by “Baladeur”

Some day, I hope, someone more fortunate than I am, in that he possesses a complete “run” of the Autocar, will compile an anthology of the letters addressed to that journal by the late Mr. S. F. Edge. He was, I should think, easily the paper’s most assiduous correspondent, and his effusions covered the whole period from the early days of motoring to the very end, I take it, of his active association with the industry.

Nominally, of course, this spate of free contributions was concerned with topics of general interest to the world of automobilism; but with a sort of engaging naiveté, their author seldom failed unblushingly to drag in some complimentary reference to the products with which he was associated. In the early days, when the Napier was pioneering the six-cylinder principle, there was a wealth of correspondence about the superiority of the “Six” over the “Four” — and, incidentally, about what a much better car the Napier was than, say, the Panhard or the Mercédès. Later on, to the virtues of the six-cylinder engine were added those of three speeds over four, gearboxes in the back axle and disc wheels; all of which, curiously enough, were features of the 2-litre A.C. Mr. Edge thought highly of all these things, and said so, more than once.

Of course the somewhat sweeping claims put forward did not pass unchallenged; indeed, the publicity value of the correspondence would have been greatly reduced if they had. In the early days it was usually Mr. Weigel who took up the cudgels on behalf of Continental cars in general and the Panhard in particular. Enthusiastic owners of other cars than Napiers frequently issued challenges, of one sort and another — when, that is, Mr. Edge did not get in with his challenge first. Very occasionally, the protagonists shifted the seat of their wordy warfare to the road or track, and a good time was had by all.

But it was in the early ‘twenties that Mr. S. F. Edge really came up against an adversary worthy of his steel, in the person of Mr. H. R. Pope. Every time that Mr. Edge wrote to the Autocar, he could practically count on Mr. Pope to reply. Mr. Pope lived in Cannes, and did his motoring in the Alps, across France, through Spain or down to Florence. He had never, he stated, regarded England as a motoring country and, as if to emphasize the fact, he was apt to pepper his letters with French and Italian words, instead of using their more obvious English counterparts. Although he did not actually say so, I suspect that he regarded light cars in general, and British light cars in particular (even including the A.C.), with the most profound contempt.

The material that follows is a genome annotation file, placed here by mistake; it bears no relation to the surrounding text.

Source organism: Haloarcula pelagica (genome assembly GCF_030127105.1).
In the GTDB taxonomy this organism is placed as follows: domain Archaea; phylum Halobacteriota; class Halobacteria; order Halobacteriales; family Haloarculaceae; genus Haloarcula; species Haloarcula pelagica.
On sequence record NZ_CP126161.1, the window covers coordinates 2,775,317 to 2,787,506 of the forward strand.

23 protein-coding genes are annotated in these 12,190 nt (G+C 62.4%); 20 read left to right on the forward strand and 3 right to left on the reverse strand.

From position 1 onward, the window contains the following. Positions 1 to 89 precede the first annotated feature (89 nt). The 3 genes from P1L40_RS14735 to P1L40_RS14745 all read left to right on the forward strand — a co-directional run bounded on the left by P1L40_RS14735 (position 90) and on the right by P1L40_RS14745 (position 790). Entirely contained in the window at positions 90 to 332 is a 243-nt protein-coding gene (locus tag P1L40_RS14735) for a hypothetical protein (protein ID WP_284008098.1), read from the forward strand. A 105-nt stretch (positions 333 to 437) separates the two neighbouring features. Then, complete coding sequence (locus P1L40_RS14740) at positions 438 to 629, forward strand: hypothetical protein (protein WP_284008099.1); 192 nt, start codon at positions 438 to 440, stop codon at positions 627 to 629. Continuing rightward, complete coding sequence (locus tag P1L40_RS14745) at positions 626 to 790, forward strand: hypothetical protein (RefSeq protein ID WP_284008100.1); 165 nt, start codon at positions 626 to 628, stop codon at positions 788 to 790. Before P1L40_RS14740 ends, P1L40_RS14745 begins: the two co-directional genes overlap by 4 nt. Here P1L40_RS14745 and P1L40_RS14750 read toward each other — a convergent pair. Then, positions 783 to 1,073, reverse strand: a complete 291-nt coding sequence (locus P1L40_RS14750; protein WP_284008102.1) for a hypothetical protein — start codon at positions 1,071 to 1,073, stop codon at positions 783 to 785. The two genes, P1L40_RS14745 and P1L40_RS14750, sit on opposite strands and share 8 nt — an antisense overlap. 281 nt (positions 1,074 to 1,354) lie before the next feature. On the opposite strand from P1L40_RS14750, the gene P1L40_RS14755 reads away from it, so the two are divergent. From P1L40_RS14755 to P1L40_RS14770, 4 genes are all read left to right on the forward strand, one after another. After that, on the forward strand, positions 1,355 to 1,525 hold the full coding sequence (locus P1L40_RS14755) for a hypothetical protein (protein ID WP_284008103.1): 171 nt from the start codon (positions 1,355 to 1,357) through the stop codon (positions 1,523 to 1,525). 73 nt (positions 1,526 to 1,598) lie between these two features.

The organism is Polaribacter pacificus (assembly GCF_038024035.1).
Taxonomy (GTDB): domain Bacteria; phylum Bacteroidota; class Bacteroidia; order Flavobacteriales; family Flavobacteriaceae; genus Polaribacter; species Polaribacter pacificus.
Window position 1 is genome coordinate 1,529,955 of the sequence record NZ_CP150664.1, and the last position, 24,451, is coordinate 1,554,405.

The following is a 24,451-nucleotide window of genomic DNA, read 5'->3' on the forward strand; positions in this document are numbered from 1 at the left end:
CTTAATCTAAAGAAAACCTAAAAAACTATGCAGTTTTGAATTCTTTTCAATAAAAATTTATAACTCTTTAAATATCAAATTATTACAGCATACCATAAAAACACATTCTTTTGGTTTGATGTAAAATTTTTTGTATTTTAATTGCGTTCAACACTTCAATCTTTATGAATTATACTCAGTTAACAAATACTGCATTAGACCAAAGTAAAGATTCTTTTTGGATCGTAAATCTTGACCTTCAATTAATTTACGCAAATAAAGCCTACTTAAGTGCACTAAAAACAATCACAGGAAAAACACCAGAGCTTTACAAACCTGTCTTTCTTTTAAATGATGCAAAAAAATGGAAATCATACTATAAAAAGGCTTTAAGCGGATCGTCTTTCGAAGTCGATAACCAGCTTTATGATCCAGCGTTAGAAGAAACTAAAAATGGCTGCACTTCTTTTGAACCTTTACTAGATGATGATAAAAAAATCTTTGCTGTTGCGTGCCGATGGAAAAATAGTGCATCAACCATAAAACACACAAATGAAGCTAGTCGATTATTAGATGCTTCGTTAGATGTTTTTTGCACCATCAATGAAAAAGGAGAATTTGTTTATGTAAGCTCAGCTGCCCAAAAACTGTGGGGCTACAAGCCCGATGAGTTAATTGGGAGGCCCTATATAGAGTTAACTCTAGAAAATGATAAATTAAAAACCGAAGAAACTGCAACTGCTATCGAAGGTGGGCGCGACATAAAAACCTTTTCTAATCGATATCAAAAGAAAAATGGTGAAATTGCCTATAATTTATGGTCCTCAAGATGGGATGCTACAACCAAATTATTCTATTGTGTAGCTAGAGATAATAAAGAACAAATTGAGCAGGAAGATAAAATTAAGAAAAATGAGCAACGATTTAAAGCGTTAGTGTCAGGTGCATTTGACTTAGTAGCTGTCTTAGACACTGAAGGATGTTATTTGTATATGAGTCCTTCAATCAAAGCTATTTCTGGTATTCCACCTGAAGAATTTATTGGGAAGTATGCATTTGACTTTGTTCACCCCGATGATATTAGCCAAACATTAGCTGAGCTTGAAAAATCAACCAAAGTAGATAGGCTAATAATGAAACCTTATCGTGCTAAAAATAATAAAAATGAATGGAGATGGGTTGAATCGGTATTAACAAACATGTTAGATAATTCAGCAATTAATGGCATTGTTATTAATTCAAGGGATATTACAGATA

Just when readers were being most seriously impressed with the superiority of the 12-h.p. A.C. over the 13-h.p. something else, Mr. Pope would weigh in airily with some remark such as, “I am driving two cars at present, a big, somewhat heavy 100-h.p. 1914 type, and a small modern 3-litre car . . .” At times he would play devil’s advocate for a moment, even belittling the arguments of an ally who criticised left-hand gear-levers on the score that most people were right-handed, with the bland admission that “I don’t think there is much point in his remark about most people being right-handed. I was for fifty years, but the evening of the day I first used left-hand change my left hand was so dexterous that I unconsciously at dinner drank the wine of my left-hand neighbour.” And then, just when his supporters were afraid that their champion had deserted the cause of what he called “the chassis de grand luxe et de grand tourisme,” Mr. Pope wound up with the crushing peroration: “Left-hand change, like three-speed gearboxes, disc wheels and imitation honeycomb radiators, remains, in my opinion, cheap and nasty. It is only when their advocates try to bluff that the chassis fitted with them is in the class of high-grade cars, however, that I criticise.”

Unquestionably, after this effort, Mr. Pope remained the unchallenged master of the field. But, as he himself might have said, if he had ever deigned to write in Latin instead of in Italian, “Quem deus vult perdere, prius dementat.”

On July 6th, 1923, Mr. H. R. Pope, on the face of it quite gratuitously, airily opened a communication to the Autocar with the words: “It would not surprise me that in a couple of years a car without front wheel brakes was démodé. Neither would it surprise me that it was not.” No suspicion of a claim by Mr. S. F. Edge had provoked this astonishing outburst; indeed, as the A.C. had not got front-wheel brakes, Mr. Pope quickly found himself in the embarrassing situation of having the advocate of “cheap and nasty” three-speed gearboxes and disc wheels as an ardent ally. But really, one feels, he had no one but himself to blame; for surely this was no way for the champion of the “chassis de grand luxe et de grand tourisme” to write. In order to judge just how unsuitable it was, it is necessary to consider for a moment what was the position of four-wheel brakes at that exact juncture.